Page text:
Similar inconsistency exists in policy with regard to the world of work and the economy, in that the government says it recognizes the importance of language skills to export success, which is positive, but the former UK Trade & Investment department (UKTI) used to have language and culture specialists to advise and help businesses, and UKTI has now been replaced with regional contracts with the new Department for International Trade, who have done away with one-to-one advice on languages altogether.
The civil service is an important element in any holistic plan. Who knows what linguistic resources we may already have at our disposal, if only we thought it important enough to find out? Oddly, the government remains persistently averse to conducting any sort of languages audit across the civil service.
And if that would be useful, then how much more helpful for the future would it be also to take advantage of the fact that over one million school pupils in the UK are bilingual? Too often, these children are seen as an educational problem rather than an educational asset. Children who speak languages like Arabic, Korean, Turkish, Farsi and others at home should have their linguistic skills recognized, nurtured and accredited and shown how much more employable they will be as a result, whether in business, diplomacy or education.
It would be unfair not to mention some of the positive developments across government. For example, the Foreign & Commonwealth Office’s annual budget for essential language training has been increased by nearly 12% in the last two years and the department’s Language Centre provides training in 86 languages. The Ministry of Defence ensures its language training conforms to NATO standards for language proficiency and the armed forces now require language skills for promotion.
How do we address this lack of coordination?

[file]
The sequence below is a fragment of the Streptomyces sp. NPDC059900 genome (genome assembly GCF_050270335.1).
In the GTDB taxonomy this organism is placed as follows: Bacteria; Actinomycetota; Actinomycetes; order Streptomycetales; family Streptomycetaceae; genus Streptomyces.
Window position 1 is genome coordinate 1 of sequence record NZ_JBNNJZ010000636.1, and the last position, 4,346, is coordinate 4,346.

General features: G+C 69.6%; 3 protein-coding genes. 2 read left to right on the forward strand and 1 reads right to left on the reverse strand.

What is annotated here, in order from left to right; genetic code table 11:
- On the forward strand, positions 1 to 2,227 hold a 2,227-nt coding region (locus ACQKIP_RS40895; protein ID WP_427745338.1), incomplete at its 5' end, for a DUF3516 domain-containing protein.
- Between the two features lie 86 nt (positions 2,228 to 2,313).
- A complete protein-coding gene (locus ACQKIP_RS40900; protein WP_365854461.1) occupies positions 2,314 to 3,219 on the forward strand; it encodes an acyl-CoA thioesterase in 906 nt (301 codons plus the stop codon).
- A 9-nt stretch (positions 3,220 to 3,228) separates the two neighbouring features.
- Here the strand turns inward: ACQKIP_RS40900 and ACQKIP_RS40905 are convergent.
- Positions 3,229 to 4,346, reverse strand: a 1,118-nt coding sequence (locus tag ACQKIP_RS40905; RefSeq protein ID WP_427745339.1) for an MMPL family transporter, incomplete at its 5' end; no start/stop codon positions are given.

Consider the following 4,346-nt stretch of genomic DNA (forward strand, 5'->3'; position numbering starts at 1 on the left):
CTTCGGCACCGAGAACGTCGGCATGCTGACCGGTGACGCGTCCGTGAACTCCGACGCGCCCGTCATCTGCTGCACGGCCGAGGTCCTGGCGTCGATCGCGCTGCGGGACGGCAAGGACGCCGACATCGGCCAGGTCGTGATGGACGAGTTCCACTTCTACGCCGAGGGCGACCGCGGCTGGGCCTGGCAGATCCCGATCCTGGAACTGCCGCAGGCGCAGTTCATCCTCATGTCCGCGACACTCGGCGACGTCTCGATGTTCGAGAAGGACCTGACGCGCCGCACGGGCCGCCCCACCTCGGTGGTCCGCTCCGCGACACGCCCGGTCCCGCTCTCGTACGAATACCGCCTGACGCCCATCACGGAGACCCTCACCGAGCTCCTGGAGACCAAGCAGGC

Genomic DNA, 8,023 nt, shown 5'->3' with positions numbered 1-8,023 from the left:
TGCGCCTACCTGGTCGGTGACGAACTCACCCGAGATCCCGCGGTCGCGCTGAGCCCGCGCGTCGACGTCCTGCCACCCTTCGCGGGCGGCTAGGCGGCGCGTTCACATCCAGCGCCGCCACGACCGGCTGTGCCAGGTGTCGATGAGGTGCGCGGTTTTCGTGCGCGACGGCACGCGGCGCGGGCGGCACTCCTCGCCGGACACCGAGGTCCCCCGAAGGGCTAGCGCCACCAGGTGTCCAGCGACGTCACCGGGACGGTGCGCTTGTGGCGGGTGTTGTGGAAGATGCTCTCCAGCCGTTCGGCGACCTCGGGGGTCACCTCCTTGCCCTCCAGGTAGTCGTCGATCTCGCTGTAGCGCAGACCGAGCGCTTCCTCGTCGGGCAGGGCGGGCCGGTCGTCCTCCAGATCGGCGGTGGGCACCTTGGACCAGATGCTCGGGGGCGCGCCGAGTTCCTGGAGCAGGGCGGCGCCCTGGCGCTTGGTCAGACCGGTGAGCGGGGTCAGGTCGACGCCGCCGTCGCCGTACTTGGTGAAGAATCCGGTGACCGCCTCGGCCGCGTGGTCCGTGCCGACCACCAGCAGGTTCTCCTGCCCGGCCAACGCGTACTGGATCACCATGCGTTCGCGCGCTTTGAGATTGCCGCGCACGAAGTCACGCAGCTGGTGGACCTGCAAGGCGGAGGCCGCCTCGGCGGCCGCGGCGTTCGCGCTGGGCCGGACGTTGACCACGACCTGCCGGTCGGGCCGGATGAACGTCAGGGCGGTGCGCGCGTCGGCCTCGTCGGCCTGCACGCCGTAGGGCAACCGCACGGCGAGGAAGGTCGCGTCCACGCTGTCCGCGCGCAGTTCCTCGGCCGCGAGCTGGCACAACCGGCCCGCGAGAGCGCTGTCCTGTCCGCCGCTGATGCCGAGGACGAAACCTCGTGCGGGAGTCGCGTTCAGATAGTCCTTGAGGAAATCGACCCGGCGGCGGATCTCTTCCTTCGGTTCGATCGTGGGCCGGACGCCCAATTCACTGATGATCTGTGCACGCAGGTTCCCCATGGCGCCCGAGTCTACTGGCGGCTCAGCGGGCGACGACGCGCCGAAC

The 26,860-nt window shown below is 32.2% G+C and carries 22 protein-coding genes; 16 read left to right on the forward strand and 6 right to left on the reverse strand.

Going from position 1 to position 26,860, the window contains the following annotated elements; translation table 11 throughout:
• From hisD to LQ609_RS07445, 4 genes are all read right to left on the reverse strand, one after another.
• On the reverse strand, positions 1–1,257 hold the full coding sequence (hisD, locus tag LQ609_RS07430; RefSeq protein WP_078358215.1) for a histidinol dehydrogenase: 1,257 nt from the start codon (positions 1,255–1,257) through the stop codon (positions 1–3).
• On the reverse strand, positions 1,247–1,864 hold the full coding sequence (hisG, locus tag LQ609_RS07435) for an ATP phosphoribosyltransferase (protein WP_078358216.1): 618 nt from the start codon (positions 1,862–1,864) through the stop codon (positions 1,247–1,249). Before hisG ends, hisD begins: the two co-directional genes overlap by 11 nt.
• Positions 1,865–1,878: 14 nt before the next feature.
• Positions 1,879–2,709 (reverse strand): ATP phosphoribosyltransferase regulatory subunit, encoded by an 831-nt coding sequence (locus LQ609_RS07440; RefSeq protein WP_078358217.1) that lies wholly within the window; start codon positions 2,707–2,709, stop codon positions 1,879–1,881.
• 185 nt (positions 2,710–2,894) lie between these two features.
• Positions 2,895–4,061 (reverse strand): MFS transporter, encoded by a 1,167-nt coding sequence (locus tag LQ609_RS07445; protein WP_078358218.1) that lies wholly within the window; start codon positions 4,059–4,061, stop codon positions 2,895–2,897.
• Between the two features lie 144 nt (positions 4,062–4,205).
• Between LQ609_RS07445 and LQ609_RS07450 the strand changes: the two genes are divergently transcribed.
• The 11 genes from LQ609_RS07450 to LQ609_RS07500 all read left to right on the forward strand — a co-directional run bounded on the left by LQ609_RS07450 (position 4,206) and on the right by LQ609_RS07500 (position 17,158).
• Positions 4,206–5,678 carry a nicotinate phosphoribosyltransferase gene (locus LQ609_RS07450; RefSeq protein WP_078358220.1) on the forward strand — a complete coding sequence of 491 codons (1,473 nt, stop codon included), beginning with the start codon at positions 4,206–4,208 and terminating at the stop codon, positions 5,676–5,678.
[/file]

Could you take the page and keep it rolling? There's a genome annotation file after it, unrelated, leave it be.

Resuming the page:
I think the interconnectedness of language issues needs to be reflected in the machinery of government. One way of doing this might be to have a designated Minister with responsibility for cross-government languages strategy, with the authority, research back-up and vision to connect the dots between the various Departments and between Departments and external bodies and agencies. The Treasury should realize that it is as much in its interests to see increased take-up of MFL at GCSE and A-level as it is for the Department for Education. Or perhaps there should be a Chief Government Linguist, just as there is a Chief Government Scientist and a Chief Medical Officer?
The case for languages should not be made only on utilitarian grounds. We know they are good for business, necessary for modern social and political life, and for defence and security. We even know they are good for your health. But languages are about much more than all that. We too often neglect the fun of participation and the pleasure of cultural horizons being opened up, that languages provide. Not everyone needs to be a specialist professional linguist. But the soft power advantage in the 21st century belongs to the multilingual citizen and nation, not the blinkered Brit of the past. The bottom line is that languages are the gateway to a more civilized coexistence with other people.
Please cite: Cousins, J. (2017). Whither UK Language Policy?. Languages, Society and Policy https://doi.org/10.17863/CAM.16842